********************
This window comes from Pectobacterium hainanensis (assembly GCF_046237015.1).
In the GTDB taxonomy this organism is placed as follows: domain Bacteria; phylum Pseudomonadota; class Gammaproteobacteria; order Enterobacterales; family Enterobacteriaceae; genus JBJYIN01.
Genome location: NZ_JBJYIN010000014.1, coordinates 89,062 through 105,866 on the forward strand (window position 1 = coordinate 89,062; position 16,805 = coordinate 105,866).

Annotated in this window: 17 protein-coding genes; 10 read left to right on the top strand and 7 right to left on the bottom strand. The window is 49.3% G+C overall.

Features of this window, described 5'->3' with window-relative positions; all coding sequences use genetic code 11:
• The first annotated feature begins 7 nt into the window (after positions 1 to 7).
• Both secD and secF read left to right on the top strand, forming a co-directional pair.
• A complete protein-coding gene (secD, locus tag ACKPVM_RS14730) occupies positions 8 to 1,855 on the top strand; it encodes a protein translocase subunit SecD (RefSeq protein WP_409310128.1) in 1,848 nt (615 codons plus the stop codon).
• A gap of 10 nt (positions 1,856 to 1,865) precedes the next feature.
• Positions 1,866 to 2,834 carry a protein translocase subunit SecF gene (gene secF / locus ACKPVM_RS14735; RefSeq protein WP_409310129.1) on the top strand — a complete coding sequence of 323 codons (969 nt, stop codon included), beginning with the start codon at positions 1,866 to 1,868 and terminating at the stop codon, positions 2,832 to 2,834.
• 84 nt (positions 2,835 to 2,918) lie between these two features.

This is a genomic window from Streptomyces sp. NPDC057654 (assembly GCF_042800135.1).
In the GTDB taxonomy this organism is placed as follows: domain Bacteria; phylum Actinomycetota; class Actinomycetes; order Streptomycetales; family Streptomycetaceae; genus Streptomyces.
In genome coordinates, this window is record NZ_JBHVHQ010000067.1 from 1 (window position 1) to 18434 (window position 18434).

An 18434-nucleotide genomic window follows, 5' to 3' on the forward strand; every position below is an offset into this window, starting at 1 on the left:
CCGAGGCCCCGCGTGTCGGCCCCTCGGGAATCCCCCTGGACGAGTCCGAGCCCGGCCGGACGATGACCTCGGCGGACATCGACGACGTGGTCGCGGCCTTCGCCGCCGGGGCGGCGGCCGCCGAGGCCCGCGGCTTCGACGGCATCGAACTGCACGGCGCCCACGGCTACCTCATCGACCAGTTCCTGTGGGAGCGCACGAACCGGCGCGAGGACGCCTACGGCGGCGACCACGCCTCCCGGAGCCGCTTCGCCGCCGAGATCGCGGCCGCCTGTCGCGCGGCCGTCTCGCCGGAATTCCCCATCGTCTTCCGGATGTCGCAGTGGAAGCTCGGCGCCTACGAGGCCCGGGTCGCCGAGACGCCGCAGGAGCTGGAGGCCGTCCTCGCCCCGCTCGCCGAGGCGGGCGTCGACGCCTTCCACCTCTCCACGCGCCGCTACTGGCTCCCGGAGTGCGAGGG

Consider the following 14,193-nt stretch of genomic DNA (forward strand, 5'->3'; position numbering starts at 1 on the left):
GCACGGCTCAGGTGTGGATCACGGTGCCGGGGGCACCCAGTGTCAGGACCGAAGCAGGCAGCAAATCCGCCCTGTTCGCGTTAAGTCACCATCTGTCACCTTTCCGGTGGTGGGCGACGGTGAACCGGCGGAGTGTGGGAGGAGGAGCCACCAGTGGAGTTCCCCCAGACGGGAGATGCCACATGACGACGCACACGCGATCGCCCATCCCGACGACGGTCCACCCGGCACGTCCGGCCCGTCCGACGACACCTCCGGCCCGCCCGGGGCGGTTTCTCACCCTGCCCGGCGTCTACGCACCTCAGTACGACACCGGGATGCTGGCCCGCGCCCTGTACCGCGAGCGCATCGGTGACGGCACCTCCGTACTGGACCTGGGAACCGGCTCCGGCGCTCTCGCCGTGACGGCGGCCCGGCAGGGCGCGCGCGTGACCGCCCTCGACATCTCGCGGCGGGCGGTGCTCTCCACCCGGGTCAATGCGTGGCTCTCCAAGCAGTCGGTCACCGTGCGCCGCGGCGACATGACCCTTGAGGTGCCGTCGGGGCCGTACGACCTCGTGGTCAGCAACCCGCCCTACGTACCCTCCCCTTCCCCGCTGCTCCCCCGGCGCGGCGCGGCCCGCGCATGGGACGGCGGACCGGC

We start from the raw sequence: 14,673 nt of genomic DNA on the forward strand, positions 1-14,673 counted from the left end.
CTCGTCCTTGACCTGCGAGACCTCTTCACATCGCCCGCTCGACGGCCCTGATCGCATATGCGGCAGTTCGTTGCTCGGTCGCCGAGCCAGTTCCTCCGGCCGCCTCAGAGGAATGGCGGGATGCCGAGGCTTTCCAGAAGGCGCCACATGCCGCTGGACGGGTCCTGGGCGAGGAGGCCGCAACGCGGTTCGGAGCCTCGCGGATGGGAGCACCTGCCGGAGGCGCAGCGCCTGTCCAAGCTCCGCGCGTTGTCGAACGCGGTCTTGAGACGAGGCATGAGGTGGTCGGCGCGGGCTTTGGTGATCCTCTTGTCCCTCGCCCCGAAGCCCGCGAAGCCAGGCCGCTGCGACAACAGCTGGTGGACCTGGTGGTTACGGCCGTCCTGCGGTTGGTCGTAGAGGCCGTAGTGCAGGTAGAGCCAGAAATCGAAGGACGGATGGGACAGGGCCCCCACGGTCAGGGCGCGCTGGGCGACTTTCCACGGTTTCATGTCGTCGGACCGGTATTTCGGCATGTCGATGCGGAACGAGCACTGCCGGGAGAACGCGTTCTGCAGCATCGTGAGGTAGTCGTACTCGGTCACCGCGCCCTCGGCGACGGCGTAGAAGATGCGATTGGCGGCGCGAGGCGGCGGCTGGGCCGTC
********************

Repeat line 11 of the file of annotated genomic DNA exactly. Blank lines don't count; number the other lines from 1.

• 84 nt (positions 2,835 to 2,918) lie between these two features.